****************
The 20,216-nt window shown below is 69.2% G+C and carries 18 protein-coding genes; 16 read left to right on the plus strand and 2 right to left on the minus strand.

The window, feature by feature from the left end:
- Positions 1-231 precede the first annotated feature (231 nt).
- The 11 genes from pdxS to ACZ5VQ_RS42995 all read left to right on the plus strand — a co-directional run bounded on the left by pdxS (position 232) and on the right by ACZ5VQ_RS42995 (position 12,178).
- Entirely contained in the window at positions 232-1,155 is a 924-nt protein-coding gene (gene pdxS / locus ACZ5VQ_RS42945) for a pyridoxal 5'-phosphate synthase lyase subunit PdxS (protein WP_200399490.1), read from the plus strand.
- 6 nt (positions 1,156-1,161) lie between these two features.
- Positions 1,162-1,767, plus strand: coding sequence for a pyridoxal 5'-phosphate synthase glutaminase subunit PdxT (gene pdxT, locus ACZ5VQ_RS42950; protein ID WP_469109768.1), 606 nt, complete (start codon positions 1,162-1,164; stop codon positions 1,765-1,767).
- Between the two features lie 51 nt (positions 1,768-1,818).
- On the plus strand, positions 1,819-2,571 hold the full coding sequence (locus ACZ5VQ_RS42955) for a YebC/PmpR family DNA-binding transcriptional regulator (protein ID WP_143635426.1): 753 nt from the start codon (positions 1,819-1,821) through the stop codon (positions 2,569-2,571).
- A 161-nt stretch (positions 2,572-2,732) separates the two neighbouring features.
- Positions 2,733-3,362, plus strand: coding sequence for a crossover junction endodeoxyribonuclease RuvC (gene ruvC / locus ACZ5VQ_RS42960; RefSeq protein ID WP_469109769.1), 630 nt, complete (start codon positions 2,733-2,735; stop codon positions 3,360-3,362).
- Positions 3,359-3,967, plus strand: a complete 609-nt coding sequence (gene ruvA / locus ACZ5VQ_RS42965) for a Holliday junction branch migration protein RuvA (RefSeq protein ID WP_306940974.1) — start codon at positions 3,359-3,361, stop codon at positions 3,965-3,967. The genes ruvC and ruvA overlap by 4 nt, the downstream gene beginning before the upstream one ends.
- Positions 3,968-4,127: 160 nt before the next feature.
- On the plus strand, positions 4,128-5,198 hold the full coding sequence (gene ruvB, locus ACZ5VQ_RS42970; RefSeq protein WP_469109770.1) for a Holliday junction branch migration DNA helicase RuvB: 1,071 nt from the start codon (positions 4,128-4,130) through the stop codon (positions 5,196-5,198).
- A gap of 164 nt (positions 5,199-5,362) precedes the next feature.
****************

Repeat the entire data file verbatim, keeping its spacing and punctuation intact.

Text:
The 20,216-nt window shown below is 69.2% G+C and carries 18 protein-coding genes; 16 read left to right on the plus strand and 2 right to left on the minus strand.

The window, feature by feature from the left end:
- Positions 1-231 precede the first annotated feature (231 nt).
- The 11 genes from pdxS to ACZ5VQ_RS42995 all read left to right on the plus strand — a co-directional run bounded on the left by pdxS (position 232) and on the right by ACZ5VQ_RS42995 (position 12,178).
- Entirely contained in the window at positions 232-1,155 is a 924-nt protein-coding gene (gene pdxS / locus ACZ5VQ_RS42945) for a pyridoxal 5'-phosphate synthase lyase subunit PdxS (protein WP_200399490.1), read from the plus strand.
- 6 nt (positions 1,156-1,161) lie between these two features.
- Positions 1,162-1,767, plus strand: coding sequence for a pyridoxal 5'-phosphate synthase glutaminase subunit PdxT (gene pdxT, locus ACZ5VQ_RS42950; protein ID WP_469109768.1), 606 nt, complete (start codon positions 1,162-1,164; stop codon positions 1,765-1,767).
- Between the two features lie 51 nt (positions 1,768-1,818).
- On the plus strand, positions 1,819-2,571 hold the full coding sequence (locus ACZ5VQ_RS42955) for a YebC/PmpR family DNA-binding transcriptional regulator (protein ID WP_143635426.1): 753 nt from the start codon (positions 1,819-1,821) through the stop codon (positions 2,569-2,571).
- A 161-nt stretch (positions 2,572-2,732) separates the two neighbouring features.
- Positions 2,733-3,362, plus strand: coding sequence for a crossover junction endodeoxyribonuclease RuvC (gene ruvC / locus ACZ5VQ_RS42960; RefSeq protein ID WP_469109769.1), 630 nt, complete (start codon positions 2,733-2,735; stop codon positions 3,360-3,362).
- Positions 3,359-3,967, plus strand: a complete 609-nt coding sequence (gene ruvA / locus ACZ5VQ_RS42965) for a Holliday junction branch migration protein RuvA (RefSeq protein ID WP_306940974.1) — start codon at positions 3,359-3,361, stop codon at positions 3,965-3,967. The genes ruvC and ruvA overlap by 4 nt, the downstream gene beginning before the upstream one ends.
- Positions 3,968-4,127: 160 nt before the next feature.
- On the plus strand, positions 4,128-5,198 hold the full coding sequence (gene ruvB, locus ACZ5VQ_RS42970; RefSeq protein WP_469109770.1) for a Holliday junction branch migration DNA helicase RuvB: 1,071 nt from the start codon (positions 4,128-4,130) through the stop codon (positions 5,196-5,198).
- A gap of 164 nt (positions 5,199-5,362) precedes the next feature.